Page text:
Oxford Councilor seeks to ban some food containers

By Houston Vick

Oxford is considering banning the use of polystyrene food and beverage containers in the city for health and environmental reasons.

Councilor Chantel Raghu introduced the idea to City Council Tuesday, Dec. 2. The proposal would involve a two-year step away from the use of such products in the city. The proposal has been referred to the city manager and law department to work out details including how such a ban would be enforced and to polish the language into a legal ordinance.

City Manager Douglas Elliott also said he would seek input from local businesses and the Chamber of Commerce on what the impact and cost of such a ban might be.

Polystyrene or Plastic No. 6, commonly known by the brand name Styrofoam, is a cheaply produced, single-use plastic, commonly used as to-go boxes and drink cups in fast food and carry out restaurants. Due to its nature as a single-use plastic, it is one of the most commonly littered pieces of trash in the country. Oxford is no exception.

“If you want to know where to find it, you can just go to Seven Mile Creek or any of our waterways and oftentimes you’ll see the high water mark traced in polystyrene,” said Carla Blackmar, a member of the Oxford Planning Commission and a local environmental activist. “The plastic breaks down into tiny particles that can be ingested by wildlife, but contain harmful chemicals that injure animals and the environment.”

Raghu described the proposal as a “two-year step away” from the use of Styrofoam in two types of local restaurants. The proposal would first have national restaurant chains located in Oxford halt their use of polystyrene by 2020 and local independent restaurants stop using it by 2021.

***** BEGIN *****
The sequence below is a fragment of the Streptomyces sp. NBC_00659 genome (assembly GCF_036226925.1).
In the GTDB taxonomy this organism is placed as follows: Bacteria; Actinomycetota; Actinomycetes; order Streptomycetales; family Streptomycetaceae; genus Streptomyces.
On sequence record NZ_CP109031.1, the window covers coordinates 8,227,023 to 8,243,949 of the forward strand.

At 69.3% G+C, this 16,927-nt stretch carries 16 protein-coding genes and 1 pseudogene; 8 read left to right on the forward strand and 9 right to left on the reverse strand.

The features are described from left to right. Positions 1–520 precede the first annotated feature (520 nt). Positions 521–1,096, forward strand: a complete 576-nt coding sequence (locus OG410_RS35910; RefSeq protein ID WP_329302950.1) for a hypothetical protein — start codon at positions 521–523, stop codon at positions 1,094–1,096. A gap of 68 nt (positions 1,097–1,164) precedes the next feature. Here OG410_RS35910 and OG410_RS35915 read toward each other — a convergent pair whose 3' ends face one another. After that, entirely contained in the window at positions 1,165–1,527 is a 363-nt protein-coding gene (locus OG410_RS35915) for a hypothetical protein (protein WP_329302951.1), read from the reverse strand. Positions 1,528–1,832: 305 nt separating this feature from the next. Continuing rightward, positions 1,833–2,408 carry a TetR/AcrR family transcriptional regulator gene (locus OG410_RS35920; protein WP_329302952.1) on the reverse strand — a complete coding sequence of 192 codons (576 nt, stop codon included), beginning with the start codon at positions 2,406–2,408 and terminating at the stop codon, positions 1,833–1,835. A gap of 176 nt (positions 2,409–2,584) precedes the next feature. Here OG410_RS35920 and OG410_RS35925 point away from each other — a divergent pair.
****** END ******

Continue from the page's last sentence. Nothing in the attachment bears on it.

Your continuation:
Already banned in many cities

Many restaurants, including McDonalds and Starbucks already have moved away from polystyrene to cardboard or other types of materials for their cups and containers, as problems with the plastic have become known. The legislation proposed by Raghu is no different from the many Styrofoam bans existing countrywide today. Communities such as Freeport, Maine to the sprawling New York City have already implemented polystyrene bans. Other cities with such bans include Los Angeles, Portland, Ore. and Takoma Park, Md.

Raghu made it clear Tuesday that she did not want the legislation to hurt Oxford’s businesses, so a provision is included in the proposal allowing businesses to be exempt if they demonstrate significant financial hardship halting the use of Styrofoam.

“It in no way is meant to financially affect anyone, and it’s a two-year process so that people can use up the polystyrene they have in their restaurants,” said Raghu.  

Polystyrene is the target of the proposed ordinance because of the impact plastic has on the environment. It is lightweight, allowing it to travel far distances and does not biodegrade, so it can exist in its plastic form for hundreds of years. It is also very brittle, meaning it can easily break into smaller pieces. These fractured pieces of polystyrene pose a threat to millions of seabirds and other marine life. Animals mistakenly eat broken Styrofoam off the roadsides or in the water, spreading carcinogens into the ecosystem’s food chain. When heated, polystyrene can leak harmful compounds into the air and whatever is being stored in it.

Another reason for the push to curb the use of Plastic No. 6 is due to how difficult it is to recycle the material. The varying qualities of Styrofoam used and mixed together in waste make it difficult to produce a substantial recycled product. None of the businesses in town, including Rumpke Recycling, has the equipment to recycle this material, Raghu said.

Many voiced support for some type of ban

After a lengthy discussion and several questions on how such a measure could be implemented, other city council members voiced tentative support for stepping away from the use of Polystyrene.

“I don’t know why anyone would still use the product,” said Councilor David Prytherch.”I would love to see it phased out.”

“It’s nasty stuff, and it’s a carcinogen,” said Councilor Edna Southard.

While other council members supported Raghu’s proposal, several others were reluctant to proceed to voting on the new legislation due to confusion toward some of the language in it. Others wondered why grocery stores such as Kroger and Wal-Mart would not be subject to the proposed ban, as both chains serve food and sell many food products packed in polystyrene.